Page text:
The deck that is attached to the back of the house is four and a half feet above the ground on the downhill side, and for years I searched for the right plant to hide the area beneath it. I envisioned a vine that would grow quickly to cover the lattice and railing, and hoped to find one that wouldn’t engulf the house or take twenty years to do the job.
From the start wisteria was ruled out since another had been planted on a small arbor by the driveway, and the muscular trunk quickly crushed the sturdy timbers into splinters. Ten years after the vine was cut down, and after repeated treatments with herbicides it continues to send sprouts from the roots that were left behind.
Other vines were discounted as too vigorous, or not vigorous enough, until I settled on Chocolate vine, or Five-leaf Akebia (Akebia quinata), with lush foliage and clusters of dark purple blooms. A year later it was obvious I should have done more research since it was growing more quickly than I could possibly keep up with. The stems crossed fifteen feet under the deck to climb the lattice on the far side, and into a tall hinoki cypress another ten feet further.
The akebia was more easily eradicated than the wisteria, though for several years I would catch a stray sprout or two. So, I was back where I started, and still determined not to settle for a skimpy clematis. I considered honeysuckles. Too fast, I thought, though there are some marvelous choices. Perhaps a splendid variegated leaf kiwi vine like the one that once clambered over a fence along the garden’s border. Slow to start, but ultimately too fast, I decided. Finally, I settled on a clematis, but far from a wimp.
Clematis montana ‘Rubens’ grows aggressively without being overwhelming, and its soft pink blooms are abundant in May, though unremarkable by comparison to others that are more brightly colored. Its growth is just what I was looking for, though my wife is likely to disagree, since following flowering it grows at a quickened pace for several weeks when it tries to cover the table and chairs, and the elephant ears and other potted tropicals hanging out on the deck. But, then it slows to a more manageable pace, and the stems are easily cut back with pruners.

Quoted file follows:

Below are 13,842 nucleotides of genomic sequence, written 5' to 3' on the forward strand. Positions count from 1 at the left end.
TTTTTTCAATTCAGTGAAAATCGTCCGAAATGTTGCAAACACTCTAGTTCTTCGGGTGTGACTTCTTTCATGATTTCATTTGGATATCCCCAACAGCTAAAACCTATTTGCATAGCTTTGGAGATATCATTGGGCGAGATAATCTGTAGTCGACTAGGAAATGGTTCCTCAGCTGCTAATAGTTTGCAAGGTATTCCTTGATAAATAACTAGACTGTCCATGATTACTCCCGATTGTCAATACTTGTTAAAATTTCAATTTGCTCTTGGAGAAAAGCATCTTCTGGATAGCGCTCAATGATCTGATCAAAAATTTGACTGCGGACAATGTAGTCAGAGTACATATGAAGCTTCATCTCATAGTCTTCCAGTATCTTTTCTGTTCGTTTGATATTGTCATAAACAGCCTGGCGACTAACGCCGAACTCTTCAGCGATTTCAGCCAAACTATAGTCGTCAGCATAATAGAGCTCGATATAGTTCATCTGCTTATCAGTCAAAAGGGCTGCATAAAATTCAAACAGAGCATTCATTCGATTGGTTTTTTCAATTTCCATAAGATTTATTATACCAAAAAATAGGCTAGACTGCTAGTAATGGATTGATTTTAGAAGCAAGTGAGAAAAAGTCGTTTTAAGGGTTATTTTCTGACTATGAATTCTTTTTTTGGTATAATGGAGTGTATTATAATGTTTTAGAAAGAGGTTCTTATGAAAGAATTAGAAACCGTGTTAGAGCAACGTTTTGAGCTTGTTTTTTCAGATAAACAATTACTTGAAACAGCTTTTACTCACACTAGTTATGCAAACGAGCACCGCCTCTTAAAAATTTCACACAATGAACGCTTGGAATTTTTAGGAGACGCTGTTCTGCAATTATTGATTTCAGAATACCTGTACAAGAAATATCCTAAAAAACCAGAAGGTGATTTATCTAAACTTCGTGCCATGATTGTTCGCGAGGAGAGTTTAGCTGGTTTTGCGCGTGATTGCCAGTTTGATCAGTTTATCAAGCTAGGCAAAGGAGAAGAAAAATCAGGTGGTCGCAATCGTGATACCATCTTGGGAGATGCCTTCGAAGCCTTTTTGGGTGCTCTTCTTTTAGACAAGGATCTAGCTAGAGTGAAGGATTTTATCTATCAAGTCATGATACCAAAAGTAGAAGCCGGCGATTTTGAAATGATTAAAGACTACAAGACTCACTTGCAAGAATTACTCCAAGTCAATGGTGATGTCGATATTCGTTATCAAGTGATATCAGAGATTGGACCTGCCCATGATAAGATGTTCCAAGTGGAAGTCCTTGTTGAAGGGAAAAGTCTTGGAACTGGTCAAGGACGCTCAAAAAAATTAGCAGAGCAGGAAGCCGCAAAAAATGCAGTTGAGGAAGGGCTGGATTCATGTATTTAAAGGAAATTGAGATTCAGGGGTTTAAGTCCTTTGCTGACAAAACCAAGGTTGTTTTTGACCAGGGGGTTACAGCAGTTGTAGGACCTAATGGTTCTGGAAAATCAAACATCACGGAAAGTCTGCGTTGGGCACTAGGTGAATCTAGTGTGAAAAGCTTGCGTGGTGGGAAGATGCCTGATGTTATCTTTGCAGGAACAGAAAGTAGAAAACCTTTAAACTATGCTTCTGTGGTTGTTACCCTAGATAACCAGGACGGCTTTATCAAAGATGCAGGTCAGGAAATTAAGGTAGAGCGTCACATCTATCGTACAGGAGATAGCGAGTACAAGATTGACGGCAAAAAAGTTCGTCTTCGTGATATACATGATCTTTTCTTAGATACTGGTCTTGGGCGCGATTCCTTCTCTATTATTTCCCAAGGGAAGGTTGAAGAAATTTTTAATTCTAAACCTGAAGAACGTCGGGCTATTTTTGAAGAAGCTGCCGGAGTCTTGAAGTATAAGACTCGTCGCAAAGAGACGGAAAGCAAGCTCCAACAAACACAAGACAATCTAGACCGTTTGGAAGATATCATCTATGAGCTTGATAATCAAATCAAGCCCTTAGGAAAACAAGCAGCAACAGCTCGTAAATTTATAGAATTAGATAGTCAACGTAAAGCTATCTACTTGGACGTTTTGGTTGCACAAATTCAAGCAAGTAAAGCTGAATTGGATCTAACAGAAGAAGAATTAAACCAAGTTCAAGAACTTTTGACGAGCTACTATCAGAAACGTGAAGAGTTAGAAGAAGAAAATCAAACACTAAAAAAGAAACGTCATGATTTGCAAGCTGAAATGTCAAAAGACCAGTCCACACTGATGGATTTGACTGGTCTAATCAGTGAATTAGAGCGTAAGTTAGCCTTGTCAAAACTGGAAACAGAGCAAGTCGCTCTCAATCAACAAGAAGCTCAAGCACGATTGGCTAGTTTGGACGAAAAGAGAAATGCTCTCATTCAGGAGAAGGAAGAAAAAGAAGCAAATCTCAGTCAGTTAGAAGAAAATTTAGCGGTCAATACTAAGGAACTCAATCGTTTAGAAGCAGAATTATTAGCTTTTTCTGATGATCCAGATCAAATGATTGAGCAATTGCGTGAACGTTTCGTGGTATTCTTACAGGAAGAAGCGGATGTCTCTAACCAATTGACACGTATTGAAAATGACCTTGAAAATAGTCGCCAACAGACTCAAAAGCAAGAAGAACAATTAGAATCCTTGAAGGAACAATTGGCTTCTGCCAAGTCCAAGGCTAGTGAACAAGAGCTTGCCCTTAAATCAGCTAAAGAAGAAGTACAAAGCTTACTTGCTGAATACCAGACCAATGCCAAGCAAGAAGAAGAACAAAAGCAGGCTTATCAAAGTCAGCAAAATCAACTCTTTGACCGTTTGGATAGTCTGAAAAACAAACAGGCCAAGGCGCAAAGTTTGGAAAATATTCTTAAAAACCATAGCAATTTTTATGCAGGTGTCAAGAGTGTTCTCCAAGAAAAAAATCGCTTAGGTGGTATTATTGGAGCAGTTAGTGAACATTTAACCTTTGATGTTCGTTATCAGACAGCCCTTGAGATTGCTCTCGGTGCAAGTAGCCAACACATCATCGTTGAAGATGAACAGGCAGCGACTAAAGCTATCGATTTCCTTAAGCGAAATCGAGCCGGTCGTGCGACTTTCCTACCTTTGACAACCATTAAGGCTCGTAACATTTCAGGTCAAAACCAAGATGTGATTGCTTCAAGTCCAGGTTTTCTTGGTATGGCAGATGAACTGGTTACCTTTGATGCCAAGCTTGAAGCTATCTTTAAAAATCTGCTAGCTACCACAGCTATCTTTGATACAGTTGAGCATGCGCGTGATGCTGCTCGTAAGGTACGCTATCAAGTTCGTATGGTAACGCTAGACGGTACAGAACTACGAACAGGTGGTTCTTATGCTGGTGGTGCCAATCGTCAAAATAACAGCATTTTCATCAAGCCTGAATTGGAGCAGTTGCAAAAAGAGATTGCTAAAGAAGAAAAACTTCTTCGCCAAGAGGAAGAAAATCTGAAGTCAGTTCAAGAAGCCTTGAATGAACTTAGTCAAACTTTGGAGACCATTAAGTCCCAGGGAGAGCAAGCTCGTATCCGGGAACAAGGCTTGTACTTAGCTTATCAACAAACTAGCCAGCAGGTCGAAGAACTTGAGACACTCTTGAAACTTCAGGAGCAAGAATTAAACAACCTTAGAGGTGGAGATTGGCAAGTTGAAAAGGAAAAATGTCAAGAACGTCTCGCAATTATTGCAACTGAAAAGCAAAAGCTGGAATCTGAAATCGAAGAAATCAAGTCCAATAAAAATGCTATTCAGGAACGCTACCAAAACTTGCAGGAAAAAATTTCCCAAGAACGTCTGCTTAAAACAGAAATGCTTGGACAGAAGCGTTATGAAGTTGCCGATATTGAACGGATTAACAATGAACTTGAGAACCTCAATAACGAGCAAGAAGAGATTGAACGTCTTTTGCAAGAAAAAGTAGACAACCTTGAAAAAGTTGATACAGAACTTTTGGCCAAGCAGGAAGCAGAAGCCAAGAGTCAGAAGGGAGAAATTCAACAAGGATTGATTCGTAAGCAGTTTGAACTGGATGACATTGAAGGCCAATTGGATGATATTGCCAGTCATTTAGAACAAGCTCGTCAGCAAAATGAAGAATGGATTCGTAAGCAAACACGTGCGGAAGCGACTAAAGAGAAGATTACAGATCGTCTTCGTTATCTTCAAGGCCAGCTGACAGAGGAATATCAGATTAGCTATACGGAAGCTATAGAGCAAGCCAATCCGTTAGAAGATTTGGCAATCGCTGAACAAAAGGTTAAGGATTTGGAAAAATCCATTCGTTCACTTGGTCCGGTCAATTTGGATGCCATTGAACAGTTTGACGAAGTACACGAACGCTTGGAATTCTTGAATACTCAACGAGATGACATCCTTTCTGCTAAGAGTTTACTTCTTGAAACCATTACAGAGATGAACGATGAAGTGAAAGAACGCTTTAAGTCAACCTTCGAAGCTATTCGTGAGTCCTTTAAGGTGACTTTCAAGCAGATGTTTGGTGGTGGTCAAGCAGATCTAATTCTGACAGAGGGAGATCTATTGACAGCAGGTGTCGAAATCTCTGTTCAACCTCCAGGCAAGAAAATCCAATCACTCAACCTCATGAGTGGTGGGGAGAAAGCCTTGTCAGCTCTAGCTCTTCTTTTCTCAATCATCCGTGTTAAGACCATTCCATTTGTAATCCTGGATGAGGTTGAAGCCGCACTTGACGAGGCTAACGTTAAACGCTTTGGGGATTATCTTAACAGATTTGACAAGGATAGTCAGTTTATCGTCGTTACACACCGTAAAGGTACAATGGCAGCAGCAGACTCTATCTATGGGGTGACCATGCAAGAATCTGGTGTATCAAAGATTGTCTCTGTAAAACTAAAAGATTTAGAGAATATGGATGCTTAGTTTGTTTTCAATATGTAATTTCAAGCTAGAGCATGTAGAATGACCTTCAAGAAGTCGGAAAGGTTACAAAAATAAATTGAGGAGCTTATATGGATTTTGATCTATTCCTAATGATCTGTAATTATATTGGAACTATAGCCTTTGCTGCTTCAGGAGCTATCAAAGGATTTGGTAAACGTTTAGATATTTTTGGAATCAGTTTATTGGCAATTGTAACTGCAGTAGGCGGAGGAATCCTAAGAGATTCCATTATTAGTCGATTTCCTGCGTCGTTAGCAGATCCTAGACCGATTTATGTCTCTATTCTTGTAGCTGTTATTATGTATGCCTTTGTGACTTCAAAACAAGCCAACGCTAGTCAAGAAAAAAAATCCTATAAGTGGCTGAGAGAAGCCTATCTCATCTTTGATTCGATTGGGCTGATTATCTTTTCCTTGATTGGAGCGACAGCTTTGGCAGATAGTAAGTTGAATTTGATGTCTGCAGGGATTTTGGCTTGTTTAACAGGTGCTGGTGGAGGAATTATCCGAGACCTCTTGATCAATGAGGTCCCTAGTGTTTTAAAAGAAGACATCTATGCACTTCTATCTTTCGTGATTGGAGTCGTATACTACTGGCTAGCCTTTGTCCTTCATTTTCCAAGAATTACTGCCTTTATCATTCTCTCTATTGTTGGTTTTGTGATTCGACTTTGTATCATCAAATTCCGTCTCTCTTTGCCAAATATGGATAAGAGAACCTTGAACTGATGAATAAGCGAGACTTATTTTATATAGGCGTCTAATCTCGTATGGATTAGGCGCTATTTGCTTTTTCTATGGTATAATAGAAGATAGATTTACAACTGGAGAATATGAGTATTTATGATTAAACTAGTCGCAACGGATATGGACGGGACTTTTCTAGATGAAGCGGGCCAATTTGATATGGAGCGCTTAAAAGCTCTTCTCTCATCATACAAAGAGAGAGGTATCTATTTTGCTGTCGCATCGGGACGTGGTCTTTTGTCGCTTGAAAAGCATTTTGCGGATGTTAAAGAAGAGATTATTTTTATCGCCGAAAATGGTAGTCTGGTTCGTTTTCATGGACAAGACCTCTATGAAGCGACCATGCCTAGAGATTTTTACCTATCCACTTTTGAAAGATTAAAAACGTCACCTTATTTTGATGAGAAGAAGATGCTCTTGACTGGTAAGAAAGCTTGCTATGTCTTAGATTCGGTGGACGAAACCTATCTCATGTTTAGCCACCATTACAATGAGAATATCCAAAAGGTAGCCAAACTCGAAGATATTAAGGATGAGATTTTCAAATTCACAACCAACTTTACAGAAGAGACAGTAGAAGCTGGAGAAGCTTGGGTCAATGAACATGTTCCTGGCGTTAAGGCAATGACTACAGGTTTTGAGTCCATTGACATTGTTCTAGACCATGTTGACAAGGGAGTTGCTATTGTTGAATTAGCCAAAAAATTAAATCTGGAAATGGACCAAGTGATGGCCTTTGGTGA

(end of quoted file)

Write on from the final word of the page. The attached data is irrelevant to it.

At the far corner of the deck a tall nandina rises above the railing, and two clematis have been planted at its base to wind through the branches. The vigorous ‘Rubens’ would quickly smother the nandina, but white ‘Henryi’ and purple ‘Jackmanii’ behave themselves so that they are barely seen when not in bloom. But, in bloom, they’re wonderful.
Both ‘Henryi’ and ‘Jackmanii’ are common varieties, available anywhere at a fraction of the cost of fancier types. But their large blooms and vibrant colors work well twining through the nandina, though their growth would have been too slow for covering the lattice beneath the deck. In May the effect of the three clematis is precisely how I imagined it could be, though there were more than a few troubles getting there.